You should find out if there was pension due to be paid when the person retired from a previous employer. If there is a pension, you should check who is responsible for paying it, for example the
employer or an insurance company.

If you have difficulty, you can get help from the Pension Tracing Service.
Phone: 0845 600 2537
Textphone: 0845 300 0169 (For people who find it hard to speak or hear clearly)
These lines are open Monday to Friday from 9am to 5pm.
Website: www.thepensionservice.gov.uk


Life Insurance Policies

The person who died may have taken out a life insurance policy which pays a lump sum if someone dies before a certain age. The lump sum is usually paid after probate but the insurance company may pay out some money when they have proof that the person has died.


The Cremation Society

If the person who died was a member of the Cremation Society, you may be able to pay reduced cremation fees, or the Cremation Society may pay something towards the cost of the cremation.


Funeral payments from the social fund

If you or your partner are on a low income and have to arrange a funeral, you may get some help with the costs.

This is a one-off, tax-free payment to help cover the necessary costs of a funeral.

The Social Fund can help to pay for a simple, respectful, low-cost funeral. This includes:

• the necessary costs of burial or cremation fees
• a new burial plot (if a burial is chosen)
• certain other expenses, and
• up to £700 for any other funeral expenses like funeral director’s fees, a coffin or flowers.

You must claim within 3 months of the date of the funeral.

You or your partner must get one of the following benefits.

• Income Support
• Income-based Jobseeker’s Allowance
• Income-related Employment and Support Allowance
• Pension Credit
• Working Tax Credit which includes a disability or severe disability element
• Child Tax Credit at a rate higher than the family element
• Housing Benefit
• Council Tax Benefit

It must also be reasonable for you or your partner to pay for the funeral.

The circumstances of other relatives of the person who has died may be considered.

Normally the person needs to have been living in the UK when they died and the funeral usually needs to be held in the UK.

If you get a Funeral Payment, you will have to pay this back from any estate of the person who died. Their estate includes money, property and other things that they owned. (Any home that is still lived in by a surviving partner or personal things left to relatives do not form part of the estate.)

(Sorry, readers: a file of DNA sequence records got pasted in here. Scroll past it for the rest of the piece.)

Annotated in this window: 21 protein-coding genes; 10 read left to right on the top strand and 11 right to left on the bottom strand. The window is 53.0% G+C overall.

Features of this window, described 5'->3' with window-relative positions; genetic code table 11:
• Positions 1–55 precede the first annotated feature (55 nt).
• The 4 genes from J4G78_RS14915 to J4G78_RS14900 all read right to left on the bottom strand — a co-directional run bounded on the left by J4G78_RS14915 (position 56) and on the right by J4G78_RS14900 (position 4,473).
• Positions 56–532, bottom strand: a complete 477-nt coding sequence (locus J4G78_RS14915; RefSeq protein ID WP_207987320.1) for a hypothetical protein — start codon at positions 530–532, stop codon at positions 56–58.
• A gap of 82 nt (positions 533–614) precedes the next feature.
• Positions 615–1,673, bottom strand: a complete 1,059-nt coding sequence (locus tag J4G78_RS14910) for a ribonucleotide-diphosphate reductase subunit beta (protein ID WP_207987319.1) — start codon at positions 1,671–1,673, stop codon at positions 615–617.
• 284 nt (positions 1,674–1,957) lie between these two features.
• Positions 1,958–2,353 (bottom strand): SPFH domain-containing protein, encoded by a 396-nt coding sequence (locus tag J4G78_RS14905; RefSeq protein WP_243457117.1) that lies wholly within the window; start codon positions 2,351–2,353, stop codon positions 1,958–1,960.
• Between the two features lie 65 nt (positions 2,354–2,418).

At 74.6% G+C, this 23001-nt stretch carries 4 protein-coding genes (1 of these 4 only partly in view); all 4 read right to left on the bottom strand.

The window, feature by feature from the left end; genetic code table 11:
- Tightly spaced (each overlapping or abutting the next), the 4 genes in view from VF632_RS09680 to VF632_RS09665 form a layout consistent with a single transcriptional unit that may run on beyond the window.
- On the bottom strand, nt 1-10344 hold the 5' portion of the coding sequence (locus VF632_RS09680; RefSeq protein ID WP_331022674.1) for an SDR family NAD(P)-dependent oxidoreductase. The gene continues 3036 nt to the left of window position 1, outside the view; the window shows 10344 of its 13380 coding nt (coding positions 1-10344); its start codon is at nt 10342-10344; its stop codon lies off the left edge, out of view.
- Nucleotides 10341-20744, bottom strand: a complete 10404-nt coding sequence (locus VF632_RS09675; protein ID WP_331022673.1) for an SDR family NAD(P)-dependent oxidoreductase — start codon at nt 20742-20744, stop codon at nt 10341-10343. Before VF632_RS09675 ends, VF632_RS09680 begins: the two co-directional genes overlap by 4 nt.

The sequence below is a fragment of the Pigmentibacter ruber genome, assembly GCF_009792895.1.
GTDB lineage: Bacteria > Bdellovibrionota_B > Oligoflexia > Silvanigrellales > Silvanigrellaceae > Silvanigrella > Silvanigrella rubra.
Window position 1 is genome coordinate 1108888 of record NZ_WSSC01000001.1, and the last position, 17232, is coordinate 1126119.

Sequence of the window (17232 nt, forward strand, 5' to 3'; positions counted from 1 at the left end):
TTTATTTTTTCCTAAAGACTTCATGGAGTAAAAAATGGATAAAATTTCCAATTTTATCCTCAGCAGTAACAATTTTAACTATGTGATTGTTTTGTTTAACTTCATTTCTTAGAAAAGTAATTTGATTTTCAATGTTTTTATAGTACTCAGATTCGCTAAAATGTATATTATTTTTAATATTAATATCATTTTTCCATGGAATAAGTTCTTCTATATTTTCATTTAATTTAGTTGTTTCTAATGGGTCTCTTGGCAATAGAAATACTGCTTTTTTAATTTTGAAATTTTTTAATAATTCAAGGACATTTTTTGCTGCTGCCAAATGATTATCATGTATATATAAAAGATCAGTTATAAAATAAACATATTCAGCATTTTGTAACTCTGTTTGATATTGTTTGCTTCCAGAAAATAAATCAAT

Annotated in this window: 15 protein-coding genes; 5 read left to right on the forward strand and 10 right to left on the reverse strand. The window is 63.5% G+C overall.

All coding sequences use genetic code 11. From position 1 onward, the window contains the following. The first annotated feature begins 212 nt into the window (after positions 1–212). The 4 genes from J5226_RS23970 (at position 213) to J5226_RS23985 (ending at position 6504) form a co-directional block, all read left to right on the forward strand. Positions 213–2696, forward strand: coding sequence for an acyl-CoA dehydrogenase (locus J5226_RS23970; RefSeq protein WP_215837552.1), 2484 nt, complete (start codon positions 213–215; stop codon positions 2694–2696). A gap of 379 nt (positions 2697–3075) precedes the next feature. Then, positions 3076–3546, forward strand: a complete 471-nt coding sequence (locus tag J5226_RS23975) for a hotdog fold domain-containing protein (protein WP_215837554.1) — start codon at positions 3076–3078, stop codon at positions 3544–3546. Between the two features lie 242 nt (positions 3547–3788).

To find out more about getting a Funeral Payment, contact Jobcentre Plus by visiting www.jobcentreplus.gov.uk or you can find the address and numbers in your local phone book.


When a war pensioner dies

If the person who died was a war pensioner, you may be able to get help with the cost of a simple funeral if they:

• died from the condition that they were receiving a war pension for
• died in hospital while having treatment for that condition
• were getting war pensioner’s Constant Attendance Allowance at the time of their death, or
• were getting a War Disablement Pension assessed at 80% or more and Unemployability Supplement    at the time of their death.

You will not have to pay any of the money back from the estate of the person who died.

You must claim within 3 months of the funeral.

To claim you need to contact the Service Personnel and Veterans Agency immediately after the funeral.

Phone: 0800 169 2277
Textphone: 0800 169 3458
Monday to Thursday 8.15am to 5.15pm,
Friday 8.15am to 4.30pm.
Website: www.veterans-uk.info


Other help

The hospital may arrange the funeral of someone who dies in hospital if they cannot trace the person’s relatives, or their relatives can’t afford to pay for the funeral. They may make a claim on the person’s estate to pay for the funeral.

Where the person has not died in hospital and there is no-one who can take responsibility for the funeral, the local council has a duty to bury or cremate someone if no other arrangements have
been made. If they have a reason to think that the person who died did not want to be cremated, they will not arrange a cremation. They may make a claim on the person’s estate to pay for the funeral. Ask your council for more information.

Funeral Information | Arranging and Paying for a Funeral |  How to pay for a funeral